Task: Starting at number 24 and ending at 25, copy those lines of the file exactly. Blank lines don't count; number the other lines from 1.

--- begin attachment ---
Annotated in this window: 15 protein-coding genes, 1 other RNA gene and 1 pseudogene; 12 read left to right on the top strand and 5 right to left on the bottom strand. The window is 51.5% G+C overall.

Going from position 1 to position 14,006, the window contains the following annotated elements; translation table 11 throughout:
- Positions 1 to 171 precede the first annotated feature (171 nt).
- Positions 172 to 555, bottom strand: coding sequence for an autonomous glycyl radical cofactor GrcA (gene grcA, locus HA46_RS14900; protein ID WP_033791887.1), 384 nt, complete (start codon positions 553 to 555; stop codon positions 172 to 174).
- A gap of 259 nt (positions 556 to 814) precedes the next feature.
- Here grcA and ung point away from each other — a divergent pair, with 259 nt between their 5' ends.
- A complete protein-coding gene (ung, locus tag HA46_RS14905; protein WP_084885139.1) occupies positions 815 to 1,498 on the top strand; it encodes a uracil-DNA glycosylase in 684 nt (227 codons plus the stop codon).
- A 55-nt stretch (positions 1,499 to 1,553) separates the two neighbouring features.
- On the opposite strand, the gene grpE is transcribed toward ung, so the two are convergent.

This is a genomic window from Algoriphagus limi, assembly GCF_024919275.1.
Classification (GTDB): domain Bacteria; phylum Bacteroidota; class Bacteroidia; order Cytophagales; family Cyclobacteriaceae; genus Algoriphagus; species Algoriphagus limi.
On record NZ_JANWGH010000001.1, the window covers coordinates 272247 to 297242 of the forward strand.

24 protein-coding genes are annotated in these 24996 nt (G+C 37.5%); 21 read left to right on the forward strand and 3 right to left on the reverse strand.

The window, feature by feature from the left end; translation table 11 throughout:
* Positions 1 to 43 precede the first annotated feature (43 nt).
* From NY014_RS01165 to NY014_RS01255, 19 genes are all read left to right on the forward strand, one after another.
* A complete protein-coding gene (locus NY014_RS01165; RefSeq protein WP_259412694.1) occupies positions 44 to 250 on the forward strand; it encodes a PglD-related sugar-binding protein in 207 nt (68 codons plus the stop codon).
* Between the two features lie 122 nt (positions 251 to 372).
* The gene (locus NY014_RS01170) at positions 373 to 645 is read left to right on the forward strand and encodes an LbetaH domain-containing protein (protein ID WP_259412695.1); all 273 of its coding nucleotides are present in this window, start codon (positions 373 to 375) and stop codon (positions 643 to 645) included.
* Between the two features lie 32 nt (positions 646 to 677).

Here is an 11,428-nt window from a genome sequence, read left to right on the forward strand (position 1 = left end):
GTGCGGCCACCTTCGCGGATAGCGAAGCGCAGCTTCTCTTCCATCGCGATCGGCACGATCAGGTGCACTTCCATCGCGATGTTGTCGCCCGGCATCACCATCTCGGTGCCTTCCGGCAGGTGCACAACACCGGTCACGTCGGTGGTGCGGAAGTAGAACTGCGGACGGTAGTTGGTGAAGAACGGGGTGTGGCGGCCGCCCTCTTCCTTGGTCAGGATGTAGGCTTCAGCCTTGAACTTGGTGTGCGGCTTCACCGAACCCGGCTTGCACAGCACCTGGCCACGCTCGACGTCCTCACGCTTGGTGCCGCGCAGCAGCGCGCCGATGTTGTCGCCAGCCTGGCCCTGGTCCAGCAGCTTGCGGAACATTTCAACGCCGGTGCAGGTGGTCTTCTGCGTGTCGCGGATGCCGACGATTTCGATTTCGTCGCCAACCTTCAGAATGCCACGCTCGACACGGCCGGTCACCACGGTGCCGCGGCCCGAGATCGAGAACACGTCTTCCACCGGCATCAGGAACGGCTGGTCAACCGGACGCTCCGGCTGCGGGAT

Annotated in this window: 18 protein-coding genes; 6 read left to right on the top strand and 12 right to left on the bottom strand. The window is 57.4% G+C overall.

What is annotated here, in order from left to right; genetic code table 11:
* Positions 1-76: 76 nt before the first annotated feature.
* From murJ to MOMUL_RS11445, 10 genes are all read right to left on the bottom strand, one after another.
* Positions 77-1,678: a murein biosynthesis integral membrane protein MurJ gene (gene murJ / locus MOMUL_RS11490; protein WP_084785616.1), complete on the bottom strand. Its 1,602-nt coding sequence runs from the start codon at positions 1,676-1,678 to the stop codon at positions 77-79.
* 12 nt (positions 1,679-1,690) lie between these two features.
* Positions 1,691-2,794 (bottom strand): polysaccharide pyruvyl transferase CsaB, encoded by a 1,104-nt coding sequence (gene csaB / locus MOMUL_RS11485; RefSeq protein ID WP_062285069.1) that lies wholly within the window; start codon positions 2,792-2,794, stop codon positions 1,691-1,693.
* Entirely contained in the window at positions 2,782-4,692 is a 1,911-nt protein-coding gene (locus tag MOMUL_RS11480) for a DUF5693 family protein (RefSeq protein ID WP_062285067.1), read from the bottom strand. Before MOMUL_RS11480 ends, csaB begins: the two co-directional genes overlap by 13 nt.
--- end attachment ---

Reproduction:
What is annotated here, in order from left to right; genetic code table 11:
* Positions 1-76: 76 nt before the first annotated feature.